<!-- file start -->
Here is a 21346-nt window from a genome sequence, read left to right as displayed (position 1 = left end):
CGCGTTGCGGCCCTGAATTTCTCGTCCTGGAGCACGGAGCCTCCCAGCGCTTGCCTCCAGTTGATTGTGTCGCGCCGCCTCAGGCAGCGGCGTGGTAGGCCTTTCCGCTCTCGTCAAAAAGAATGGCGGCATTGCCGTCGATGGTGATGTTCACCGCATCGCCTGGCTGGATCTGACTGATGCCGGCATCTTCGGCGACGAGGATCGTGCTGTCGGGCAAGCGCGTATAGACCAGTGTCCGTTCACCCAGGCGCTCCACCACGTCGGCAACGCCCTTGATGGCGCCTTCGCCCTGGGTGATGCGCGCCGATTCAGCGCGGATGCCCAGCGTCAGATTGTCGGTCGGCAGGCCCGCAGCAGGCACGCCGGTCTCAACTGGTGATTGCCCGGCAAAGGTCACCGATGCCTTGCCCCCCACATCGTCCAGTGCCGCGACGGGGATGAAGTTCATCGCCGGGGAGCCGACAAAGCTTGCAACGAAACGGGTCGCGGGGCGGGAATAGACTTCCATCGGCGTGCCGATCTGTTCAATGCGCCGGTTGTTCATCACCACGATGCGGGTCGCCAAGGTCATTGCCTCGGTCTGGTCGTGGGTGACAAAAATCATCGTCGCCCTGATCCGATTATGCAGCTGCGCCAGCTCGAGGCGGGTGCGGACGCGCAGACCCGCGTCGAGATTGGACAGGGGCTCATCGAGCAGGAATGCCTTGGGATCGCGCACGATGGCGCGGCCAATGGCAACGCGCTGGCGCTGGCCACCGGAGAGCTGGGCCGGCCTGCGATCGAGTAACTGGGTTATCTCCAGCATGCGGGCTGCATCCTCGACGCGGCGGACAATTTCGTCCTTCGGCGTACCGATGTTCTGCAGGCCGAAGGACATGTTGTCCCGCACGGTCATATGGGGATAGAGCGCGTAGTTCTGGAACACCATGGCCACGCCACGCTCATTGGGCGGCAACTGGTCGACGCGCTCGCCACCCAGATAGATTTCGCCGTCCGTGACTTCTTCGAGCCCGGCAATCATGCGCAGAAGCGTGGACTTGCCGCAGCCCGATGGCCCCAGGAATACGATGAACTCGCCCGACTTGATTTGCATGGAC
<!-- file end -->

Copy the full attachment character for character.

Here is a 21346-nt window from a genome sequence, read left to right as displayed (position 1 = left end):
CGCGTTGCGGCCCTGAATTTCTCGTCCTGGAGCACGGAGCCTCCCAGCGCTTGCCTCCAGTTGATTGTGTCGCGCCGCCTCAGGCAGCGGCGTGGTAGGCCTTTCCGCTCTCGTCAAAAAGAATGGCGGCATTGCCGTCGATGGTGATGTTCACCGCATCGCCTGGCTGGATCTGACTGATGCCGGCATCTTCGGCGACGAGGATCGTGCTGTCGGGCAAGCGCGTATAGACCAGTGTCCGTTCACCCAGGCGCTCCACCACGTCGGCAACGCCCTTGATGGCGCCTTCGCCCTGGGTGATGCGCGCCGATTCAGCGCGGATGCCCAGCGTCAGATTGTCGGTCGGCAGGCCCGCAGCAGGCACGCCGGTCTCAACTGGTGATTGCCCGGCAAAGGTCACCGATGCCTTGCCCCCCACATCGTCCAGTGCCGCGACGGGGATGAAGTTCATCGCCGGGGAGCCGACAAAGCTTGCAACGAAACGGGTCGCGGGGCGGGAATAGACTTCCATCGGCGTGCCGATCTGTTCAATGCGCCGGTTGTTCATCACCACGATGCGGGTCGCCAAGGTCATTGCCTCGGTCTGGTCGTGGGTGACAAAAATCATCGTCGCCCTGATCCGATTATGCAGCTGCGCCAGCTCGAGGCGGGTGCGGACGCGCAGACCCGCGTCGAGATTGGACAGGGGCTCATCGAGCAGGAATGCCTTGGGATCGCGCACGATGGCGCGGCCAATGGCAACGCGCTGGCGCTGGCCACCGGAGAGCTGGGCCGGCCTGCGATCGAGTAACTGGGTTATCTCCAGCATGCGGGCTGCATCCTCGACGCGGCGGACAATTTCGTCCTTCGGCGTACCGATGTTCTGCAGGCCGAAGGACATGTTGTCCCGCACGGTCATATGGGGATAGAGCGCGTAGTTCTGGAACACCATGGCCACGCCACGCTCATTGGGCGGCAACTGGTCGACGCGCTCGCCACCCAGATAGATTTCGCCGTCCGTGACTTCTTCGAGCCCGGCAATCATGCGCAGAAGCGTGGACTTGCCGCAGCCCGATGGCCCCAGGAATACGATGAACTCGCCCGACTTGATTTGCATGGAC